You Ought to Have a Look is a feature from the Center for the Study of Science posted by Patrick J. Michaels and Paul C. (“Chip”) Knappenberger. While this section will feature all of the areas of interest that we are emphasizing, the prominence of the climate issue is driving a tremendous amount of web traffic. Here we post a few of the best in recent days, along with our color commentary.
More and more, harsh reality is stacking up against our ability to achieve the cuts in our national emissions of greenhouse gases that President Obama promised the international community gathered in Paris last December at the UN’s climate conference. In that regard, here some items we think you ought to have a look at.
A couple of weeks ago, we reported that it was looking as if the EPA’s methane emission numbers were a bit, how should we say it, rosy. We suggested that emissions of methane (a strong greenhouse gas) from the U.S. were quite a bit higher than EPA estimates, and that they have been increasing over the past 10 years or so, whereas the EPA reports that they have been in decline. Factoring in this new science meant that the recent decline in total greenhouse gas emissions from the US was about one-third less than being advertised by the EPA and President Obama— imperiling our promise made at the UN’s December 2015 Paris Climate Conference.
Goings-on during the intervening weeks have only acted to further cement our assessment.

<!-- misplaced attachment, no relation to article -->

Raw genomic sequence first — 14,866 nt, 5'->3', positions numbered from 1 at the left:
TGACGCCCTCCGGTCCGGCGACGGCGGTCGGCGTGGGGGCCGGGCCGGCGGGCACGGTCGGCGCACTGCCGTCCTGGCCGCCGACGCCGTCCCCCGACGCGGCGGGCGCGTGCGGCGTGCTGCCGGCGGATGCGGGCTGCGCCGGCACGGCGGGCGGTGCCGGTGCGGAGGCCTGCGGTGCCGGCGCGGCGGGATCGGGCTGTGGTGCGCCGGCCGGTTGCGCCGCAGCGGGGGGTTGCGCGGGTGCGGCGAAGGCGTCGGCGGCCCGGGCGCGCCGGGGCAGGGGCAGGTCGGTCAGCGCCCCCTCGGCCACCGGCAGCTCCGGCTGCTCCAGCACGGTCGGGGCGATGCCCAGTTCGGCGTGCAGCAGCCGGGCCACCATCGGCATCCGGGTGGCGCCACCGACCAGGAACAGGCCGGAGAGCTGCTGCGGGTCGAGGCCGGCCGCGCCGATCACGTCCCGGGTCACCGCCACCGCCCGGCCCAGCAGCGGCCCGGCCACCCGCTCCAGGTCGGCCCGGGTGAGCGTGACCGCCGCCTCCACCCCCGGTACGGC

EPA has come around to admitting its error—to at least some degree. Wall Street Journal’s energy policy reporter Amy Harder tweeted this from EPA Chief Gina McCarthy:
The details behind McCarthy’s statement can be found in a new report from the EPA—a draft of its 2016 edition of the annual US Greenhouse Gas Inventory Report. In the new draft, the EPA reports that they are in the process of reworking their previous estimates of methane emissions from “natural gas systems” and “petroleum systems.” They put out a call for public input on their new mythology, which, as a provided example, results in 27% more emissions from those sources in 2013 than the EPA had determined previously. EPA promises to apply the new methodology to all of its methane emissions from 1990 to the present and notes that:
Trend information has not yet been calculated, but it is expected that across the 1990-2013 time series, compared to the previous (2015) Inventory, in the current (2016) Inventory, the total CH4 emissions estimate will increase, with the largest increases in the estimate occurring in later years of the time series.
Larger increases later in the time series will act to lessen the decline or perhaps even switch the sign of the overall trend.
And even without including the new calculations for natural gas and petroleum systems, the EPA requantified the reported decline in US methane emissions. In last year’s report, they wrote “[m]ethane (CH4) emissions in the United States decreased by almost 15% between 1990 and 2013.” This year, its “[o]verall, from 1990 to 2014…total emissions of CH4 decreased by 37.4 MMT CO2 Eq. (5.0 percent).” The changes arise largely as a result of new examinations and recalculations involving methane release from landfills.